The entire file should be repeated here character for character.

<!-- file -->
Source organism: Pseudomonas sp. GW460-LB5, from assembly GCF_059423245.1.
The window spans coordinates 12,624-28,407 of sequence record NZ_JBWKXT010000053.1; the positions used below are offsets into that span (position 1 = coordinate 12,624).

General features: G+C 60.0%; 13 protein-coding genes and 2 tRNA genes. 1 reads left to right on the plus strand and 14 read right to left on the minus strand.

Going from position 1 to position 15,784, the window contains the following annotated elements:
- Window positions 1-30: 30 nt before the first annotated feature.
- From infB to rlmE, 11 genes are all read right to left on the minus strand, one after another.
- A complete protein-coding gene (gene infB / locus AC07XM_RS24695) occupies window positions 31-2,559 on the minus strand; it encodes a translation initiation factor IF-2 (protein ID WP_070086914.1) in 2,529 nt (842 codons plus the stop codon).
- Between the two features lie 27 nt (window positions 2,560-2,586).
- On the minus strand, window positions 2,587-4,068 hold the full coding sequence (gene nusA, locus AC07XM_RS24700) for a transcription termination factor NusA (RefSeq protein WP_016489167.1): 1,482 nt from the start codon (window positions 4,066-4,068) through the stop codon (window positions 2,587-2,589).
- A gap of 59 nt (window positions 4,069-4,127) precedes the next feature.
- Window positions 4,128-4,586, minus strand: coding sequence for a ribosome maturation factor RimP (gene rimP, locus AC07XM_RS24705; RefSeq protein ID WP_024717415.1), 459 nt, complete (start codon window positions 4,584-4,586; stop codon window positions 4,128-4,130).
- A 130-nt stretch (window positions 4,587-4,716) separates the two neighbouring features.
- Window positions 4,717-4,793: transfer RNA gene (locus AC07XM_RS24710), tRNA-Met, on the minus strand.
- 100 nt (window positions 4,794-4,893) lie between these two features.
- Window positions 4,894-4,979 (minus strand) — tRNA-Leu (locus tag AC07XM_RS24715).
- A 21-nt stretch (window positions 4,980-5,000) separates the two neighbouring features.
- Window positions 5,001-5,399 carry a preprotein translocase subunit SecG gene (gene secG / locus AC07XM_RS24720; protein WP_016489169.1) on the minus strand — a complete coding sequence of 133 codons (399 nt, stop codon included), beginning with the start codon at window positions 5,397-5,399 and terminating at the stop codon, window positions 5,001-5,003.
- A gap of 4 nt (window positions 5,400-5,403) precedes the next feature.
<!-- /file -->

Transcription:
Source organism: Pseudomonas sp. GW460-LB5, from assembly GCF_059423245.1.
The window spans coordinates 12,624-28,407 of sequence record NZ_JBWKXT010000053.1; the positions used below are offsets into that span (position 1 = coordinate 12,624).

General features: G+C 60.0%; 13 protein-coding genes and 2 tRNA genes. 1 reads left to right on the plus strand and 14 read right to left on the minus strand.

Going from position 1 to position 15,784, the window contains the following annotated elements:
- Window positions 1-30: 30 nt before the first annotated feature.
- From infB to rlmE, 11 genes are all read right to left on the minus strand, one after another.
- A complete protein-coding gene (gene infB / locus AC07XM_RS24695) occupies window positions 31-2,559 on the minus strand; it encodes a translation initiation factor IF-2 (protein ID WP_070086914.1) in 2,529 nt (842 codons plus the stop codon).
- Between the two features lie 27 nt (window positions 2,560-2,586).
- On the minus strand, window positions 2,587-4,068 hold the full coding sequence (gene nusA, locus AC07XM_RS24700) for a transcription termination factor NusA (RefSeq protein WP_016489167.1): 1,482 nt from the start codon (window positions 4,066-4,068) through the stop codon (window positions 2,587-2,589).
- A gap of 59 nt (window positions 4,069-4,127) precedes the next feature.
- Window positions 4,128-4,586, minus strand: coding sequence for a ribosome maturation factor RimP (gene rimP, locus AC07XM_RS24705; RefSeq protein ID WP_024717415.1), 459 nt, complete (start codon window positions 4,584-4,586; stop codon window positions 4,128-4,130).
- A 130-nt stretch (window positions 4,587-4,716) separates the two neighbouring features.
- Window positions 4,717-4,793: transfer RNA gene (locus AC07XM_RS24710), tRNA-Met, on the minus strand.
- 100 nt (window positions 4,794-4,893) lie between these two features.
- Window positions 4,894-4,979 (minus strand) — tRNA-Leu (locus tag AC07XM_RS24715).
- A 21-nt stretch (window positions 4,980-5,000) separates the two neighbouring features.
- Window positions 5,001-5,399 carry a preprotein translocase subunit SecG gene (gene secG / locus AC07XM_RS24720; protein WP_016489169.1) on the minus strand — a complete coding sequence of 133 codons (399 nt, stop codon included), beginning with the start codon at window positions 5,397-5,399 and terminating at the stop codon, window positions 5,001-5,003.
- A gap of 4 nt (window positions 5,400-5,403) precedes the next feature.